Meyerink family brings passion for golf to Mitchell program
Jeff Meyerink, a Mitchell native and SDGA staple, uses his knowledge to help lead his daughter, Allison, and a confident group of girls on the Kernels' girls golf team
MITCHELL – The Meyerinks are no stranger to the South Dakota golf scene.
Jeff Meyerink, a Mitchell native, has been a staple on the state’s competitive golf scene for years; a four-year varsity player for the Kernels from 1995-98, Meyerink went on to play for the Dakota Wesleyan golf team, regularly played South Dakota Golf Association and Dakotas Tour over the past two decades.
Now, citing the desire to pass his knowledge of the game onto the next generation, Meyerink has taken over as head coach of the Mitchell girls golf program after spending last season as the assistant coach.
While that allows him to pass his knowledge of the game of golf onto a confident group of girls coming off their best season in program history, it also gives him the special opportunity to coach his daughter, sophomore Allison Meyerink, one of the top performers on the team.
Jeff has been integral in Allison’s progression into golf and while Meyerink makes sure to treat all his players the same, there is an unquestionable bond between not just dad and daughter, but player-to-player when it comes to Jeff and Allison.
“Watching him play and taking pointers from him, learning from him,” Allison said. “It really helps me improve a lot.”
Both found a love for golf early on in their lives, with both saying they have been playing for as long as they can remember.
“I started when I was five or six years old, just hitting balls around the yard,” Jeff said. “Finally got to the point where my parents would let me go to the golf course and was basically there any time I could be.”
“I started playing golf whenever I could when I was younger,” said Allison, reflecting on her start in the game. “My dad gave me a lot of pointers on how to fix my swing and start golf in general.”
Injuries forced Jeff Meyerink to give up professional golf after four years, but he still remembers his time on the tour fondly.
“It is a very competitive field, but I am glad I did it. Great experience,” Jeff said.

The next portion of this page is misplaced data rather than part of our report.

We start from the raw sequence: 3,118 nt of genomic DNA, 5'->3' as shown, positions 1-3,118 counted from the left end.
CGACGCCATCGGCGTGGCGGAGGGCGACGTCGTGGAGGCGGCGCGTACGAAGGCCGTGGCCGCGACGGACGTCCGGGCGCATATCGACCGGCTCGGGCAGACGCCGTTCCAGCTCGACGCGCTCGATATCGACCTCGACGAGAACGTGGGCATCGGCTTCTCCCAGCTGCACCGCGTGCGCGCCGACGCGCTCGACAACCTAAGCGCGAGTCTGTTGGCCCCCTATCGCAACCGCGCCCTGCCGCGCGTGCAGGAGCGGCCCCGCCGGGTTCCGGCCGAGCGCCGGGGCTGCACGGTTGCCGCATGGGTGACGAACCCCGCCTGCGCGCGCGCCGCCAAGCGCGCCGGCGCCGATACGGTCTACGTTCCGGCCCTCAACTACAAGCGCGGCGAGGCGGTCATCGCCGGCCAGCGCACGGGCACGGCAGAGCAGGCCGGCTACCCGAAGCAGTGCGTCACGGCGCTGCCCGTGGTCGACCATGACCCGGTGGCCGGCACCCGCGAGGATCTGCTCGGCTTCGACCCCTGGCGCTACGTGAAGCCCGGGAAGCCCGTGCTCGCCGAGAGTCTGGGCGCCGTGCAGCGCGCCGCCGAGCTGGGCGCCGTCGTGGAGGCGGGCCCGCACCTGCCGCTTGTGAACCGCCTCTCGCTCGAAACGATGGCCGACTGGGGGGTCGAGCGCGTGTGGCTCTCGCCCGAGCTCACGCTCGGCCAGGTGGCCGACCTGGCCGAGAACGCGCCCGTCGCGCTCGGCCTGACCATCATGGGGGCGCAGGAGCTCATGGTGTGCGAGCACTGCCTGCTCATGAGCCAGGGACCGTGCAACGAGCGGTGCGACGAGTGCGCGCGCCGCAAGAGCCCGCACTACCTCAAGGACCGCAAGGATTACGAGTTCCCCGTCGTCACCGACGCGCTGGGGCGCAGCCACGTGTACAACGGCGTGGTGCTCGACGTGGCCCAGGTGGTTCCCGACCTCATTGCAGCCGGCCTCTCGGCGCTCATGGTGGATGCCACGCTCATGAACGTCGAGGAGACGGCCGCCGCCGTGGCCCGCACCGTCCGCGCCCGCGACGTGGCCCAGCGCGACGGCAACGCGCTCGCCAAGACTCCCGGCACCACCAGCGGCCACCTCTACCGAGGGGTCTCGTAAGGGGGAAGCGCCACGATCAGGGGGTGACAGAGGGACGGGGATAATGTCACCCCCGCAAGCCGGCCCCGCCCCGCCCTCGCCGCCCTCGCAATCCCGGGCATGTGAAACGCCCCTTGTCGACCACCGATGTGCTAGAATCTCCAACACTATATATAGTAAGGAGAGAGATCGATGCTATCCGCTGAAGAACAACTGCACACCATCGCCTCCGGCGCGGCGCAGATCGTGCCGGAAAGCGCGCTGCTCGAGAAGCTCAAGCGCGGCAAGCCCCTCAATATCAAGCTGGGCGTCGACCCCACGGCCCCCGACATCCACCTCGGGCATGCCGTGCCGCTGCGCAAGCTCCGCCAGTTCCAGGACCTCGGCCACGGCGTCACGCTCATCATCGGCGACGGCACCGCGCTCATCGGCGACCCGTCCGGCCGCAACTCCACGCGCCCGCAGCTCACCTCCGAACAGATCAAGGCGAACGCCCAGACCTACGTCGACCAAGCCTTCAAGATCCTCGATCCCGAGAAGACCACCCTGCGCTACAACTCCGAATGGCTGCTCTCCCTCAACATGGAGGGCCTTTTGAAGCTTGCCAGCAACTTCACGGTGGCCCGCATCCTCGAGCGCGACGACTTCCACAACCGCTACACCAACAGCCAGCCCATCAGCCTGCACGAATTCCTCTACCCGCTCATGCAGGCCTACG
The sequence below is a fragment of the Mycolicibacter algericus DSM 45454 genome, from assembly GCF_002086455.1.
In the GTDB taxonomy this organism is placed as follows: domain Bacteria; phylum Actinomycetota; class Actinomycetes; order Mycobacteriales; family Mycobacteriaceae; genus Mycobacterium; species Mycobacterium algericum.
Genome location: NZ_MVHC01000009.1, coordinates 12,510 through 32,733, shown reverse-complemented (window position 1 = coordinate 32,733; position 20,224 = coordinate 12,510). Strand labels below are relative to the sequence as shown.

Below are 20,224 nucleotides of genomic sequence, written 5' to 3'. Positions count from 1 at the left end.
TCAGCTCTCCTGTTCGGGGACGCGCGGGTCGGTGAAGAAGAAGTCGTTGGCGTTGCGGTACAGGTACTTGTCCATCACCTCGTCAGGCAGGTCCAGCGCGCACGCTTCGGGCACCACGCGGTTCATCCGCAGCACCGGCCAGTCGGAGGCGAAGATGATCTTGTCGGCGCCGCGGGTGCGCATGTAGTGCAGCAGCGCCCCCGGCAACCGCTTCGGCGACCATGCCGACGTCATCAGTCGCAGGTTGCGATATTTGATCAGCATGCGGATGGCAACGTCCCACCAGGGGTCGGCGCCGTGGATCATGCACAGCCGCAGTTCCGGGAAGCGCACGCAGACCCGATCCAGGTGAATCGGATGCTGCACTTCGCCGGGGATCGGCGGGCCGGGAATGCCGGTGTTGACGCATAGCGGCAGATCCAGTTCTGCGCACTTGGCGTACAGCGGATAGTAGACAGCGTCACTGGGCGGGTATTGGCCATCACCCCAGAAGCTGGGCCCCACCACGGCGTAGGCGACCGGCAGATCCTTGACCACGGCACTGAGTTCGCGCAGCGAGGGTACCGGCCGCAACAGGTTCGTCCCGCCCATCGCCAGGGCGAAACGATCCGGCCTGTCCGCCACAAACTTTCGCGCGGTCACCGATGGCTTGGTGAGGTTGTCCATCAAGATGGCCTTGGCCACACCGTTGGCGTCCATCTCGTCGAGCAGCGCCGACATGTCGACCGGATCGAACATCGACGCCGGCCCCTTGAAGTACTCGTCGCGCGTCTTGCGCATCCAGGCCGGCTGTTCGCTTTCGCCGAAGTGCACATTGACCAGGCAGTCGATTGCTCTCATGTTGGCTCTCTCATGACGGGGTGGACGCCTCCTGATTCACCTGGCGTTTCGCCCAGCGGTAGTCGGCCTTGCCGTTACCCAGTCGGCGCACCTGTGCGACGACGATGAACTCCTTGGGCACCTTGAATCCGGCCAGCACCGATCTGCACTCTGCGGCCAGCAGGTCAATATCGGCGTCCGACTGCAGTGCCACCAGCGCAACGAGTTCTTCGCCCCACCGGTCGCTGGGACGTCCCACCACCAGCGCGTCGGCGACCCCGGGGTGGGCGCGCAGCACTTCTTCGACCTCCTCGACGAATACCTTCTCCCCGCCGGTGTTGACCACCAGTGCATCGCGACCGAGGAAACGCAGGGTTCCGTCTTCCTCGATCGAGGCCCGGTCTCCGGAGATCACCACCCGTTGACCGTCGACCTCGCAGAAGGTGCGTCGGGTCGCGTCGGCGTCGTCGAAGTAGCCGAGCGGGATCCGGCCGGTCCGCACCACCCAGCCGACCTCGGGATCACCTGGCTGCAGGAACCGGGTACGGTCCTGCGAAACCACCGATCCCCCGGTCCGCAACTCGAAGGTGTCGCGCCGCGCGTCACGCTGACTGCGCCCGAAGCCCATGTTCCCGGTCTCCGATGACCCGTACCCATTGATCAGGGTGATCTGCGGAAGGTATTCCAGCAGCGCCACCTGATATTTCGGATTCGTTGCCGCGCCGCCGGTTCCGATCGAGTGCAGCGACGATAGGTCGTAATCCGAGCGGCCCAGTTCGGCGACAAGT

Watching her dad play as both an amateur and a professional from a young age made it easy for Allison to be drawn to the game. As early as she can remember, she was picking clubs and trying to improve.
As a competitor, she said it was only natural for her to take golf more seriously as she grew older. In 2017, the father-daughter duo combined to win the SDGA Adult-Junior Championship, shooting a combined score of 85 to claim the age 11-and-under division crown. Around then, Allison really started to ramp up her improvement.
She has been on the Kernels’ varsity team since she was a seventh-grader and, now a sophomore, is one of the more experienced members of the team. She has already started 2022 strong, leading the way in the team’s first competition of the year with a team-best score of 81 at the Harrisburg Invitational on April 11.
The transition from dad to coach
Jeff has never considered himself a coach, rather just someone willing to help anyone that wanted to start playing the game.
“If you get off to the wrong start or get discouraged, it’s a hard game the way it is,” Jeff said. “If you don’t have the support or know how to get better, it's probably not something you’re going to see a lot of kids stick with.”
However, that changed when he took over the assistant coach job for the Mitchell girls’ golf last year, helping lead the team to a runner-up finish at the Class AA state tournament last May, the best finish in school history. Allison played a role in that second-place finish as a freshman, shooting a 168 over two rounds to finish tied for 18th overall.
She says having her dad as a coach has been a huge help for her competitive game, seeing as she has a coach that has known her swing since she started, but he also pushes her to get better every day.
“He’s a little harder on me, which helps me because it helps me get better and better,” Allison said.
Jeff said the team has some high expectations for this season, but fully believes the girls can achieve them based on how hard they work and how they respect the game.
“As a coach, that is really all you can ask,” Jeff said. “You have to have mutual respect, trust and understanding between player and coach.”